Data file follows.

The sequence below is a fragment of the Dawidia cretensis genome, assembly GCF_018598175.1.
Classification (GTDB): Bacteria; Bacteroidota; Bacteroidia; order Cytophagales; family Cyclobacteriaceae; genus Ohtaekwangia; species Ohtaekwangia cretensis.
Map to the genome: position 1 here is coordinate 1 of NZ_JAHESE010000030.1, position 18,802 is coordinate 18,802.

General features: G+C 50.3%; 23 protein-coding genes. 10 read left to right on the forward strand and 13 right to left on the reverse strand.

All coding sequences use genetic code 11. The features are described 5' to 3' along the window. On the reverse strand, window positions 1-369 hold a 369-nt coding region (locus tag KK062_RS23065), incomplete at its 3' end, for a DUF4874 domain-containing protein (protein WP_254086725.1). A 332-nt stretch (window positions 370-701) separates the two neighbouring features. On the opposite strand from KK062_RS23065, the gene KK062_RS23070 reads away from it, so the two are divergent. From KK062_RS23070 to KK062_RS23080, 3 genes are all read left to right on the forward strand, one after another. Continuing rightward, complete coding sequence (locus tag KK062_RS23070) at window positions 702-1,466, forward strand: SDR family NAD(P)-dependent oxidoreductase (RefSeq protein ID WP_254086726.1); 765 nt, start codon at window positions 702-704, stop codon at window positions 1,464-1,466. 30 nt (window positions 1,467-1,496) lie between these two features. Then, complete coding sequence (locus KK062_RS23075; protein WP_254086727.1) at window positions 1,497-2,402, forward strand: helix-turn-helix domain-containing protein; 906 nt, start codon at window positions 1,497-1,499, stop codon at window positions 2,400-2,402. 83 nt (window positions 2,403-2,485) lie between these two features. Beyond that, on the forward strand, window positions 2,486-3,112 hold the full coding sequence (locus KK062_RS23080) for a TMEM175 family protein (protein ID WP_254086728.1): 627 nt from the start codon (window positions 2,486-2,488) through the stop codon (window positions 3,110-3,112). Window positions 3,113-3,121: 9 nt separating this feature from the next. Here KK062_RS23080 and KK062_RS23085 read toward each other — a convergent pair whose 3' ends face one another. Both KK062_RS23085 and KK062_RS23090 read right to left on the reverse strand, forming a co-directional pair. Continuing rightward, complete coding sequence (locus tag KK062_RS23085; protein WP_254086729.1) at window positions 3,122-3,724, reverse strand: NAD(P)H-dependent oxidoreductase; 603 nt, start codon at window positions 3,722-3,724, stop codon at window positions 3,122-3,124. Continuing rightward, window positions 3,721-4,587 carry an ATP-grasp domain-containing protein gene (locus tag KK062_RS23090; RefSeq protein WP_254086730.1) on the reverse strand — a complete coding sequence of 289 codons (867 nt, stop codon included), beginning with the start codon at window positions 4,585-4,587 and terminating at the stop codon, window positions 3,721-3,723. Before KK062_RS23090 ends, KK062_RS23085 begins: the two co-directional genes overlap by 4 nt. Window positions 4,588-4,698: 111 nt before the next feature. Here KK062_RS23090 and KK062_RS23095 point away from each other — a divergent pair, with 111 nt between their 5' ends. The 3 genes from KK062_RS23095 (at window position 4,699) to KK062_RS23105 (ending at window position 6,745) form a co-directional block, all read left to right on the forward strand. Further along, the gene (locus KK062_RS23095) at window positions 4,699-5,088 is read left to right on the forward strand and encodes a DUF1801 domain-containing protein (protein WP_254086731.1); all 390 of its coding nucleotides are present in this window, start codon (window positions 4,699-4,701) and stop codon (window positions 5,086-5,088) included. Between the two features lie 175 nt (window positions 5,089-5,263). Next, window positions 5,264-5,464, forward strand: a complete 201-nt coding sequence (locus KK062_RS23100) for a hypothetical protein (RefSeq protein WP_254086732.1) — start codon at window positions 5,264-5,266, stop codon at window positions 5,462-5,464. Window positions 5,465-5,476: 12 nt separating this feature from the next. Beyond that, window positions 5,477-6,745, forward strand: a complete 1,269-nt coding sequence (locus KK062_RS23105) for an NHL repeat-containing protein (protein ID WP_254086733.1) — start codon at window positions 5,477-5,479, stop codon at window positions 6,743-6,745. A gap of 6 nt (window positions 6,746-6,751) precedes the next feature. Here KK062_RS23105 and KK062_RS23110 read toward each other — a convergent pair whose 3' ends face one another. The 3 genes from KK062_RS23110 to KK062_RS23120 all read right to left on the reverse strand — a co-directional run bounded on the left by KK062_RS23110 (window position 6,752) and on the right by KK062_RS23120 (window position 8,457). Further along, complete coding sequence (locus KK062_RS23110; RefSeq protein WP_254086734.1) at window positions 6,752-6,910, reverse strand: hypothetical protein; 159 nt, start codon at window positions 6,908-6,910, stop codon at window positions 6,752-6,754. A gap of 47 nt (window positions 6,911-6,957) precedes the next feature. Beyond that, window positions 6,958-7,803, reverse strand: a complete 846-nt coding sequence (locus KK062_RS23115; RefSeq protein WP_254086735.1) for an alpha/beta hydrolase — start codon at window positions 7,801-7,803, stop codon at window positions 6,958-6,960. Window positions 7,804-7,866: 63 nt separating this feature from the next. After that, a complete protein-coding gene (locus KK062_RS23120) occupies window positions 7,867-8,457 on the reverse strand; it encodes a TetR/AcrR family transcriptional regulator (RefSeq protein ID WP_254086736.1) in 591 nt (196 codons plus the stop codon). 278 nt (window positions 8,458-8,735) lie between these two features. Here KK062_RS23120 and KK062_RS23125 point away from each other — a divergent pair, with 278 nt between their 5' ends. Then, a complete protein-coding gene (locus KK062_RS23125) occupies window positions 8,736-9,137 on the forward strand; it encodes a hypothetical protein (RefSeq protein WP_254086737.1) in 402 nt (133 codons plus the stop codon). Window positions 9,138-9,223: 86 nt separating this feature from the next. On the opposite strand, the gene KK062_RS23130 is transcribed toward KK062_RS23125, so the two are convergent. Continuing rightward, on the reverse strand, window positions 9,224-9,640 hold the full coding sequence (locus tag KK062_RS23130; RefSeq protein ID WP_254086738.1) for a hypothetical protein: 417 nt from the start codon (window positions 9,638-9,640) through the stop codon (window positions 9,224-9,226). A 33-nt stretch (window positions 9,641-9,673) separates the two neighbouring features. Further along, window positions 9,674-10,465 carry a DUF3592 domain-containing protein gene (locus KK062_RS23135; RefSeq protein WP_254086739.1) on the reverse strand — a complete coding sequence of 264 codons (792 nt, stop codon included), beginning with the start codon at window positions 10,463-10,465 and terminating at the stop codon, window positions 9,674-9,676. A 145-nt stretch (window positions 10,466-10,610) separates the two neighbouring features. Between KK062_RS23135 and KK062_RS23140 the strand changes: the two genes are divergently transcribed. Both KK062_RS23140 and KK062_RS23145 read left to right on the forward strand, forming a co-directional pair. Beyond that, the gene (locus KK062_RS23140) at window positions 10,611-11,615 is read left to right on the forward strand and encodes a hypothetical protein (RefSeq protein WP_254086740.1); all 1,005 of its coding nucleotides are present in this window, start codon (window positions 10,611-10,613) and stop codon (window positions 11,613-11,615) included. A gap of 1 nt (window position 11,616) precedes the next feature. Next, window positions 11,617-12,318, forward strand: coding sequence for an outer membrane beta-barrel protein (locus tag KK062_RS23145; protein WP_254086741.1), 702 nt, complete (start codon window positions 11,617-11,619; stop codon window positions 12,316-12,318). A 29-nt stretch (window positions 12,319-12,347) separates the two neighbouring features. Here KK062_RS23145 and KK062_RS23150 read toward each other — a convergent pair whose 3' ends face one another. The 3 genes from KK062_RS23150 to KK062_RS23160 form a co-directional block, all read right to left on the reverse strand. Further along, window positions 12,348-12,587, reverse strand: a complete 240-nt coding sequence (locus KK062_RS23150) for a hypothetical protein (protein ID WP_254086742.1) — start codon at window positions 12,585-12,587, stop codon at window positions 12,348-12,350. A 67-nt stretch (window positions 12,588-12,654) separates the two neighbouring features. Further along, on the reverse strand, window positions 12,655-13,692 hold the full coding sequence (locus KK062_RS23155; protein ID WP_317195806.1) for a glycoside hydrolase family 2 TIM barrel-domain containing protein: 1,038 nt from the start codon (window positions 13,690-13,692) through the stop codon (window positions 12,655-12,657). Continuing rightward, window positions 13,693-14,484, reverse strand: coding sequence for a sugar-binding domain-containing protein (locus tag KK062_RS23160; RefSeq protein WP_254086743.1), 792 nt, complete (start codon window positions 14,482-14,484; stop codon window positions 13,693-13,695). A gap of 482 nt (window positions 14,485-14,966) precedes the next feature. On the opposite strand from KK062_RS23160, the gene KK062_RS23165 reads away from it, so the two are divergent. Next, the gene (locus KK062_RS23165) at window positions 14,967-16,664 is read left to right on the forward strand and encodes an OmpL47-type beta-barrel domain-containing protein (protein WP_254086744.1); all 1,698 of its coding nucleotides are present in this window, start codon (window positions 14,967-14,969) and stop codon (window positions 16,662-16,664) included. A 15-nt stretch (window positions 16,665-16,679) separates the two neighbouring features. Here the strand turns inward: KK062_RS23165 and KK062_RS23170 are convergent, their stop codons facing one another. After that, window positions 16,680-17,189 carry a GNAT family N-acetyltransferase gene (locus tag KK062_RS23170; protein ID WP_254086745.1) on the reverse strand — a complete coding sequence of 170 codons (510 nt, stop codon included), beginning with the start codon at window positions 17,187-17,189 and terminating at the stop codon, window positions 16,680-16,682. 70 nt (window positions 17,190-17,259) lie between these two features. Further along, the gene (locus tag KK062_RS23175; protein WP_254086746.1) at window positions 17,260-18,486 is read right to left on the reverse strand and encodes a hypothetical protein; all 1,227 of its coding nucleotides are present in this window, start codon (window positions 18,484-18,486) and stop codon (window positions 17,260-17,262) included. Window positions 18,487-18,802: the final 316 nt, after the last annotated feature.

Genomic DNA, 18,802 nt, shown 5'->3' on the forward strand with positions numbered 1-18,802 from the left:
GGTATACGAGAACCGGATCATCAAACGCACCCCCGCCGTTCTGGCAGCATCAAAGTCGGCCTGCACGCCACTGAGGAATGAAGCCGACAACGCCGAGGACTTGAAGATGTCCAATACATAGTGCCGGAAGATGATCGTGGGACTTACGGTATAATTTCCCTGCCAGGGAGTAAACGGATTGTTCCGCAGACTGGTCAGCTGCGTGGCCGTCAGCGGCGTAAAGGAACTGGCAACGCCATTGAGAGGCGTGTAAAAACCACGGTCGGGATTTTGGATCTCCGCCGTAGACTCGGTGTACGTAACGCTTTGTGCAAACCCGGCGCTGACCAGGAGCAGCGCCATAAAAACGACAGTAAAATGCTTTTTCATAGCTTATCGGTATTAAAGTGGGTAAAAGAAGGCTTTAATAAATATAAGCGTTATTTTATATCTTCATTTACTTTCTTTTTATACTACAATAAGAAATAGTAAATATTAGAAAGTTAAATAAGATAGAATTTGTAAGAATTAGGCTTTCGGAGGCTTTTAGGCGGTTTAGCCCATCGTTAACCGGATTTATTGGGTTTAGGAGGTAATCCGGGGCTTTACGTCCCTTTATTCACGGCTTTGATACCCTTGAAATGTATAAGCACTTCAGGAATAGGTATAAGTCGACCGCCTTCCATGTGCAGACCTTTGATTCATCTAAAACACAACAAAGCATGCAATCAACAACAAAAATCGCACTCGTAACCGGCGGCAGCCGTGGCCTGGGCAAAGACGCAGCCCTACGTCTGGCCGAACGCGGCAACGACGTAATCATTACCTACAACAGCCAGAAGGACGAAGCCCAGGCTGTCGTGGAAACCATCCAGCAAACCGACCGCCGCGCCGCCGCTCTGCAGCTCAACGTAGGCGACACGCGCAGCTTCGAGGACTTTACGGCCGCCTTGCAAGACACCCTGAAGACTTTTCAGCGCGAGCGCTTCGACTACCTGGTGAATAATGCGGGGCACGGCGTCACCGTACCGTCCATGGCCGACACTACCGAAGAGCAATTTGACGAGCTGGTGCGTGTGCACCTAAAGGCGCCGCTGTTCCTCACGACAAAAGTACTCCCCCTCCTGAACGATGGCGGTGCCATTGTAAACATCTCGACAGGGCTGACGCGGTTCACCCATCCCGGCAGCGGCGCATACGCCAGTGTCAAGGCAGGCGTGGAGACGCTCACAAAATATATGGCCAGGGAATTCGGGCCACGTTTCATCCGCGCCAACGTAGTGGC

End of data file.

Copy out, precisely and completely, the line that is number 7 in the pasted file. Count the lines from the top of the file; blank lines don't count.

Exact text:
GGTATACGAGAACCGGATCATCAAACGCACCCCCGCCGTTCTGGCAGCATCAAAGTCGGCCTGCACGCCACTGAGGAATGAAGCCGACAACGCCGAGGACTTGAAGATGTCCAATACATAGTGCCGGAAGATGATCGTGGGACTTACGGTATAATTTCCCTGCCAGGGAGTAAACGGATTGTTCCGCAGACTGGTCAGCTGCGTGGCCGTCAGCGGCGTAAAGGAACTGGCAACGCCATTGAGAGGCGTGTAAAAACCACGGTCGGGATTTTGGATCTCCGCCGTAGACTCGGTGTACGTAACGCTTTGTGCAAACCCGGCGCTGACCAGGAGCAGCGCCATAAAAACGACAGTAAAATGCTTTTTCATAGCTTATCGGTATTAAAGTGGGTAAAAGAAGGCTTTAATAAATATAAGCGTTATTTTATATCTTCATTTACTTTCTTTTTATACTACAATAAGAAATAGTAAATATTAGAAAGTTAAATAAGATAGAATTTGTAAGAATTAGGCTTTCGGAGGCTTTTAGGCGGTTTAGCCCATCGTTAACCGGATTTATTGGGTTTAGGAGGTAATCCGGGGCTTTACGTCCCTTTATTCACGGCTTTGATACCCTTGAAATGTATAAGCACTTCAGGAATAGGTATAAGTCGACCGCCTTCCATGTGCAGACCTTTGATTCATCTAAAACACAACAAAGCATGCAATCAACAACAAAAATCGCACTCGTAACCGGCGGCAGCCGTGGCCTGGGCAAAGACGCAGCCCTACGTCTGGCCGAACGCGGCAACGACGTAATCATTACCTACAACAGCCAGAAGGACGAAGCCCAGGCTGTCGTGGAAACCATCCAGCAAACCGACCGCCGCGCCGCCGCTCTGCAGCTCAACGTAGGCGACACGCGCAGCTTCGAGGACTTTACGGCCGCCTTGCAAGACACCCTGAAGACTTTTCAGCGCGAGCGCTTCGACTACCTGGTGAATAATGCGGGGCACGGCGTCACCGTACCGTCCATGGCCGACACTACCGAAGAGCAATTTGACGAGCTGGTGCGTGTGCACCTAAAGGCGCCGCTGTTCCTCACGACAAAAGTACTCCCCCTCCTGAACGATGGCGGTGCCATTGTAAACATCTCGACAGGGCTGACGCGGTTCACCCATCCCGGCAGCGGCGCATACGCCAGTGTCAAGGCAGGCGTGGAGACGCTCACAAAATATATGGCCAGGGAATTCGGGCCACGTTTCATCCGCGCCAACGTAGTGGC